Academics have criticised the bombing of Iraq by Britain and the United States. They say that the action could escalate, it will fail to destroy Saddam Hussein's regime and that there are better alternatives.
Paul Rogers, head of the department of peace studies at the University of Bradford, said: "This is still a very dangerous situation. Saddam Hussein will use extreme measures to survive. There is a real risk that the regime will escalate its activities in the face of future threats."
Patricia Chilton, a Nato fellow and director of the centre for research into international security at Manchester Metropolitan University, said:
"This action won't help any democratisation process in Iraq. The situation will not be comfortable for the rest of the world until there is a functioning democracy in Iraq."
Ms Chilton worked with Iraqi opposition groups based in London during and after the Gulf war. These groups lose credibility when Iraq is bombed as they are seen as being in the pockets of the aggressors, she said. "They are devastated by this latest attack - it has set the cause back immensely," she said.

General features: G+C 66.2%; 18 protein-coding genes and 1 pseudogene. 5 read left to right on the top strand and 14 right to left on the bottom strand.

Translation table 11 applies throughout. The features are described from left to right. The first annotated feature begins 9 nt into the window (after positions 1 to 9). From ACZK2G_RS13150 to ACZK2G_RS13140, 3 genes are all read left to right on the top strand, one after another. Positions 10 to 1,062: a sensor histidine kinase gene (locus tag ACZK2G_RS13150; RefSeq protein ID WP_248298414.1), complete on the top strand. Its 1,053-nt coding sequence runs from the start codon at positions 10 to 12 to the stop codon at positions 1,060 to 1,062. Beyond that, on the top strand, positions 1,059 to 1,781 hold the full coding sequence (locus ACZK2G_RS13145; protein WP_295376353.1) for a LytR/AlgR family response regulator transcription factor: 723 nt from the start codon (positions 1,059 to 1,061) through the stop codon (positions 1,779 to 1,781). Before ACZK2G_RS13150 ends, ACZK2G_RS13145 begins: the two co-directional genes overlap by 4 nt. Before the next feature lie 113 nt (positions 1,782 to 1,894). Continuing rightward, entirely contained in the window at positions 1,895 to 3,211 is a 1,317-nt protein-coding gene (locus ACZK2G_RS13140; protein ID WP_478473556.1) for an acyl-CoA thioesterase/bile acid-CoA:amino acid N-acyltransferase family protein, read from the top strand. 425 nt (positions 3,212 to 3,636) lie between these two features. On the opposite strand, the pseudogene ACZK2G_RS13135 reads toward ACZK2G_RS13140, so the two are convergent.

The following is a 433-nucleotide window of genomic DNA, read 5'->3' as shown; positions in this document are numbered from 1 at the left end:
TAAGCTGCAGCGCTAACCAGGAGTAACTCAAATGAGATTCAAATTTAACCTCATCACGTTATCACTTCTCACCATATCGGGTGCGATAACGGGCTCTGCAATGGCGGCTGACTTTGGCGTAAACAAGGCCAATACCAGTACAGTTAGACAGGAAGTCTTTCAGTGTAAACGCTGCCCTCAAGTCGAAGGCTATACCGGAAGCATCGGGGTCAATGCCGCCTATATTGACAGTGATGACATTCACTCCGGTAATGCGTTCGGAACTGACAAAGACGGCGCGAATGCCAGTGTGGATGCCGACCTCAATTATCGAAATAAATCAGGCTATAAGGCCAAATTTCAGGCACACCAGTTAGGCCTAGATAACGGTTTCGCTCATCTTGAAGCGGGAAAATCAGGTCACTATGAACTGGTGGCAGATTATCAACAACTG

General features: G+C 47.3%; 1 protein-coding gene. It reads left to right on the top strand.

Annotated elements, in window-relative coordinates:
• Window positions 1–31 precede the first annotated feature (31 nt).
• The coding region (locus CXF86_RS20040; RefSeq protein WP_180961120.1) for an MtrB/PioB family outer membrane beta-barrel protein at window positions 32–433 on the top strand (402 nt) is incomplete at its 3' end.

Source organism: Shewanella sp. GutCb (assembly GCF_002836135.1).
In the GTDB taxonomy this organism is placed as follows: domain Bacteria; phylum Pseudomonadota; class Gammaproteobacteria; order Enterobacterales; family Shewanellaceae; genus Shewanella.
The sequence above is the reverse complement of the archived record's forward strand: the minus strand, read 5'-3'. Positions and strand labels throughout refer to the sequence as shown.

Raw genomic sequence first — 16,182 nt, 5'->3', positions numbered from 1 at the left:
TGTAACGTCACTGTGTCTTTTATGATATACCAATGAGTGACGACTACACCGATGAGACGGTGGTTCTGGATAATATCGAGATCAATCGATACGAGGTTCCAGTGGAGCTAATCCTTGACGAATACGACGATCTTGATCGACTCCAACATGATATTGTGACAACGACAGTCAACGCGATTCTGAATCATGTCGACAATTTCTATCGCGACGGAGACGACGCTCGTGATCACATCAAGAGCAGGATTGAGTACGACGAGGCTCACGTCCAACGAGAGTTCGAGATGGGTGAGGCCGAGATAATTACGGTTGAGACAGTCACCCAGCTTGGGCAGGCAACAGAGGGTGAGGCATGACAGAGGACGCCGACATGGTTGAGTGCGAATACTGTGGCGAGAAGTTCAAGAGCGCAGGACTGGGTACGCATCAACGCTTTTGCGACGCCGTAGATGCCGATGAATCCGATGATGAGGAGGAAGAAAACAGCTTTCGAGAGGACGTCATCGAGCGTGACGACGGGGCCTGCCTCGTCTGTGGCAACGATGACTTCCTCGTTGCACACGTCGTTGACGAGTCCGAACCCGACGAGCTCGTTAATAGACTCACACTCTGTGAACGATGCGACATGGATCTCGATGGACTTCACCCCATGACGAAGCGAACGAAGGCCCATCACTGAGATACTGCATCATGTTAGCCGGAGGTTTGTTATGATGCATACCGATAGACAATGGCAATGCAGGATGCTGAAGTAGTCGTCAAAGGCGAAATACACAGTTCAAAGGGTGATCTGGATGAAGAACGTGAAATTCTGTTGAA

Instead of bombing, Ms Chilton advocates the cold war tactic of supporting opposition groups while isolating the present Iraqi regime politically.
"We must give constant support and legitimacy to opposition groups," she said. "We must fit them into our international frameworks so that they can gain confidence and legitimacy within their country. The Iraqis know that Saddam is a monster better than anyone else."
Professor Rogers said: "What has been wrong so far is that the sanctions have been too general. The elite are doing well from the revenues of smuggling while the majority suffers. Sanctions should target the elite."
Ms Chilton also criticised the West's failure to prevent the suppression of an uprising following the Gulf war in 1991.
"If any popular uprising was going to come near (to toppling Saddam Hussein), the one in southern Iraq would have done it," she said. "The US was aware of the helicopter flights over the area and they did not put a ban on helicopters. It could have been made very much harder for Saddam to suppress his people."
Soapbox, page 14